host, rode to the front, and the troops, rallying

246 Naval War of 181 2

round him, sprang forward with ringing cheers.
But once again the peahng rifle-blast beat in their
faces ; and the hfe of their dauntless leader went
out before its scorching and fiery breath. With
him fell the other general who was with the column
and all of the men who were leading it on ; and, as
a last resource, Keane brought up his stalwart
Highlanders; but in vain the stubborn moun-
taineers rushed on, only to die as their comrades
had died before them, with unconquerable cour-
age, facing the foe to the last. Keane himself was
struck down; and the shattered wrecks of the
British column, quailing before certain destruction,
turned and sought refuge beyond reach of the
leaden death that had overwhelmed their com-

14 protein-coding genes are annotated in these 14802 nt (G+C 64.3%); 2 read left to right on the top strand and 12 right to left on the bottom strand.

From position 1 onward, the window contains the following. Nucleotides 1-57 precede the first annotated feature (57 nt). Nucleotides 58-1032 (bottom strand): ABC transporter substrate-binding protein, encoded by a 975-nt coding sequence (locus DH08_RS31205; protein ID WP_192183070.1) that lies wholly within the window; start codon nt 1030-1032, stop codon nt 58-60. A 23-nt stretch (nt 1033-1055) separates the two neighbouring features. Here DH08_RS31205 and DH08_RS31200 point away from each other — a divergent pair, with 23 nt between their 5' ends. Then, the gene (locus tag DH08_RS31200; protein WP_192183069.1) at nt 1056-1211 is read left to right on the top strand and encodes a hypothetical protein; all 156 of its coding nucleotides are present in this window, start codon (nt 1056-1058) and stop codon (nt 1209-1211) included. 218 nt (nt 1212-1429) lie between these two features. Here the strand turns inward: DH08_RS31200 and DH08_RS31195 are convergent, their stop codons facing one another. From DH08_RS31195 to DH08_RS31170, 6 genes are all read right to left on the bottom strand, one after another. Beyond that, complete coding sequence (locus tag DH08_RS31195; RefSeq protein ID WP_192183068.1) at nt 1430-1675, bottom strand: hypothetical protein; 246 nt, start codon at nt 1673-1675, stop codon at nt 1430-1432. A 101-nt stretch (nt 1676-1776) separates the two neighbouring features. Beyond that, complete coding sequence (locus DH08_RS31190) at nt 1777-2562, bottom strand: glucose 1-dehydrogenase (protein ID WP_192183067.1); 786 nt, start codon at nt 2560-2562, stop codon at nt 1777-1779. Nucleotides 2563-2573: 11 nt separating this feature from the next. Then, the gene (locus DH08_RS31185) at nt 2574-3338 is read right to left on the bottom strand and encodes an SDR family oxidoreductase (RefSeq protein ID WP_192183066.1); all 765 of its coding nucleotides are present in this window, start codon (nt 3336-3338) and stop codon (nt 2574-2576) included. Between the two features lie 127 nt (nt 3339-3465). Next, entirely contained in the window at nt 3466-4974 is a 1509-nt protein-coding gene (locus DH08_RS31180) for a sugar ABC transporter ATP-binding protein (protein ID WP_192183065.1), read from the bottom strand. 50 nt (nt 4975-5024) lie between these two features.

rades. Nor did it fare better with the weaker
force that was to assail the right of the x\merican
line. This was led by the dashing Colonel Rennie
who, when the confusion caused by the main at-
tack was at its height, rushed forward with im-
petuous bravery along the river bank. With such
headlong fury did he make the assault, that the
rush of his troops took the outlying redoubt,
whose defenders, regulars and artillerymen, fought
to the last with their bayonets and clubbed mus-
kets, and were butchered to a man. Without
delay, Rennie flung his men at the breastworks be-
hind, and, gallantly leading them, sword in hand,
he and all around him fell, riddled through and

Naval War of 1 812 247

through by the balls of the riflemen. Brave
though they were, the British soldiers could not
stand against the singing, leaden hail, for if they
stood it was but to die. So in rout and wild dis-
may they fled back along the river bank to the
main army. For some time afterward the British
artillery kept up its fire, but was gradually silenced,
and the repulse was entire and complete along the